The events described in this week parsha occur on the eighth day – after the seven day dedication period of the Mishkan and the installation of the kohanim/priests that would serve in that sanctuary. And this eighth day turns into a day of challenge and eventually sad tragedy. By emphasizing that all of this occurred on the eighth day, the Torah teaches us a vital lesson in life.
The seven days of dedication are days of exhilaration and accomplishment. But such feelings and emotions cannot usually be maintained indefinitely. In life there always is the day after, the eighth day, which is one of challenge, struggle and even of pain. This day, though, can define and determine one’s life and future.
I have often thought that this is perhaps one of the more subtle messages implied by the Torah when fixing the day of circumcision of a Jewish infant boy to be on the eighth day of his life. It is the day that imprints on him his Jewishness forever. It is a day of joy and commemoration for parents and the family, but also one of pain – with the drawing of blood from the infant.
It is therefore a day of solemnity and dedication and it teaches that sacrifice, consistency and determination all are part of one’s lot in life. One of my revered teachers in the yeshiva put it to us starry eyed teenagers quite succinctly, if not somewhat ironically, many decades ago. He said: “Life is like chewing gum – a little flavor and the rest is simply chew, chew, chew.” And so it is.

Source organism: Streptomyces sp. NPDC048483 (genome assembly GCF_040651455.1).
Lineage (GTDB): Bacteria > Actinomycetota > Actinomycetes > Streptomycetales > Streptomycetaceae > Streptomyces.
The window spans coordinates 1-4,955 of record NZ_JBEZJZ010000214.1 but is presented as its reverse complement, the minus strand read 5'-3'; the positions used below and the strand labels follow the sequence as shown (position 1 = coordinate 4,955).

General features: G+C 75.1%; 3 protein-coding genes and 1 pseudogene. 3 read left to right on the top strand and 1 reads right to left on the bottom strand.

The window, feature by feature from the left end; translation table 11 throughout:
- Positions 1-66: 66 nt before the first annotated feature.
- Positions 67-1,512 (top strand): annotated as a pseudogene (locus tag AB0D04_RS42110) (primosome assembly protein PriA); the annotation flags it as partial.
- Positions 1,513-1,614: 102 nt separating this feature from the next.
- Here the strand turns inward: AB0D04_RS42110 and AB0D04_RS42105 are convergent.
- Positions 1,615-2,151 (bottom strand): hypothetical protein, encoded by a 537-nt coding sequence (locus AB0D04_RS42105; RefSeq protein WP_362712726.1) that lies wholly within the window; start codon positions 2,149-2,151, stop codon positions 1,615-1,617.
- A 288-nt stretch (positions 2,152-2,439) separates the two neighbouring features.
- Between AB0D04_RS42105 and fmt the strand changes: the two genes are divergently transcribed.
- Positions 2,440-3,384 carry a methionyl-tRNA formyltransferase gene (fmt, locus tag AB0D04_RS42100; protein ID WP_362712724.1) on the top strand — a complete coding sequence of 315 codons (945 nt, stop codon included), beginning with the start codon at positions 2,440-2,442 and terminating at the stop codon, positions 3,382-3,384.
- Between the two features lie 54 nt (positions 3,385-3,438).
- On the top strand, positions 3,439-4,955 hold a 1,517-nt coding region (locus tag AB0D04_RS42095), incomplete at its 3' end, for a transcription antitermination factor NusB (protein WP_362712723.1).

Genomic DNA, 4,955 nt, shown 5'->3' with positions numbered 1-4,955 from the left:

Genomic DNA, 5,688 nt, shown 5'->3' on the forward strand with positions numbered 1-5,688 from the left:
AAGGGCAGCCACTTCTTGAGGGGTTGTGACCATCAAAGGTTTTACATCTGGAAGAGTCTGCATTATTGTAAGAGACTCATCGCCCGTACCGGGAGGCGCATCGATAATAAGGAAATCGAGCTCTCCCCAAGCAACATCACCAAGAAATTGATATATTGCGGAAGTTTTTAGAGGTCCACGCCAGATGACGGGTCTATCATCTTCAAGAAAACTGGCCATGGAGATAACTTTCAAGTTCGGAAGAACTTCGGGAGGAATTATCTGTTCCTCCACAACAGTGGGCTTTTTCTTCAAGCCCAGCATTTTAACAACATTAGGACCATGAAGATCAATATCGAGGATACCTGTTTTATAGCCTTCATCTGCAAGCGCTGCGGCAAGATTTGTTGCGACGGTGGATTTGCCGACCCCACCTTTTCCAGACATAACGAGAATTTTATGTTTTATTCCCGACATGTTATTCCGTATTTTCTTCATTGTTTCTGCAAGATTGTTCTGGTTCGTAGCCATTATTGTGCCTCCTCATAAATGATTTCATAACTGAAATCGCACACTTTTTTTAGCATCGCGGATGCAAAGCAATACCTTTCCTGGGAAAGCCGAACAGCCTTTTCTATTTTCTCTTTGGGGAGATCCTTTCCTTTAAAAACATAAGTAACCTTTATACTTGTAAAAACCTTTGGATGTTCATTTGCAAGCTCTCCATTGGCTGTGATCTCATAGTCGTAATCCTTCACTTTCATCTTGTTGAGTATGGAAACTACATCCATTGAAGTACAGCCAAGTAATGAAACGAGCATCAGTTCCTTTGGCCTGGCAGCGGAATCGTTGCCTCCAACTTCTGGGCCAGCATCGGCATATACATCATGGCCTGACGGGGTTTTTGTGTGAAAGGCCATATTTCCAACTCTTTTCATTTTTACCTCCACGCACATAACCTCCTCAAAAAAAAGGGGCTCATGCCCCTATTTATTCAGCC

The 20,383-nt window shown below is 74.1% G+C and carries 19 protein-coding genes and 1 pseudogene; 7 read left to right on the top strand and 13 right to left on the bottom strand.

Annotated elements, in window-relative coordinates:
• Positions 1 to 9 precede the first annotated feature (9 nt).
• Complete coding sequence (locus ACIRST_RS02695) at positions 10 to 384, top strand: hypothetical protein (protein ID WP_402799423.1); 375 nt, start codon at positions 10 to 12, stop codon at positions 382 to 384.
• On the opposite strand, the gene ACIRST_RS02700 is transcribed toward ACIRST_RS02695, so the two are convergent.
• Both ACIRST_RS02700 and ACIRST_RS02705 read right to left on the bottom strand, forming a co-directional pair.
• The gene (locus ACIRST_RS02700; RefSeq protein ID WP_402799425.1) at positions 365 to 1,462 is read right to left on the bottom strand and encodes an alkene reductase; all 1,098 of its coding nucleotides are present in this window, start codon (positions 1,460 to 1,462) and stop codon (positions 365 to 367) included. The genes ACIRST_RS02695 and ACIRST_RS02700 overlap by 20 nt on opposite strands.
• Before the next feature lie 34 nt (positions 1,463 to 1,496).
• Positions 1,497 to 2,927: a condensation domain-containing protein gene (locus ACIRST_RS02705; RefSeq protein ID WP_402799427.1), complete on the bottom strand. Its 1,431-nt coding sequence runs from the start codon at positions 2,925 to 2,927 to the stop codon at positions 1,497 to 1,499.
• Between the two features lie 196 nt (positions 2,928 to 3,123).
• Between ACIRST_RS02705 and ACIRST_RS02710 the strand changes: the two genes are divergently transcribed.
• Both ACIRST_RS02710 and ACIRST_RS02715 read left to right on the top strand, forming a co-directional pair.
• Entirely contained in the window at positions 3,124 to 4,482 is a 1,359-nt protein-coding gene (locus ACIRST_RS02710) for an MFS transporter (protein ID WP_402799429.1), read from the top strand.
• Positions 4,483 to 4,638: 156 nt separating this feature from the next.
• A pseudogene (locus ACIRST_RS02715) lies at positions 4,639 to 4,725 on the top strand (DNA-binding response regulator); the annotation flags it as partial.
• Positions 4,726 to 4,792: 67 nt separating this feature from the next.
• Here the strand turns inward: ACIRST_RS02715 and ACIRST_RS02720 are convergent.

My beloved grandson, Binyamin Gewirtz, the youngest of all of my beloved grandsons, is celebrating his Bar Mitzva this Shabat. Happily, parshat Shmini was also my bar mitzvah parsha. I remember that my father of blessed memory said to me in his synagogue sermon that Shabat, that what I would make out of my life on the eighth day – after all of the bar mitzvah celebrations had receded – was the important challenge in life.
It is certainly correct that the challenge of the eighth day is the true test in life. I pray that the Lord grant my Binyamin all of the blessings of life but my main prayer is that he, like all of us, realizes that the challenges of life lie in the everyday mundane behavior which we can, if we so desire, transform with purpose and holiness.
That is the message that is transmitted here in the parsha to Aharon and his sons. Steadfastness, belief, obedience to Torah law and Jewish values is what is asked of them. The seven days of celebration and dedication have ended and now the task of caring for the holy Mishkan is entrusted to them.
And perhaps that is what the rabbis meant when they indicated that the two sons of Aharon who were killed in the Mishkan died because they were inebriated from wine. They were still in the seven days of celebration mode which had ended and not in the eighth day mode which now descended upon them. Such errors in life can be fatal and often disastrous.
Rabbi Berel Wein
Rabbi Berel Wein- Jewish historian, author and international lecturer offers a complete selection of CDs, audio tapes, video tapes, DVDs, and books on Jewish history at www.rabbiwein.com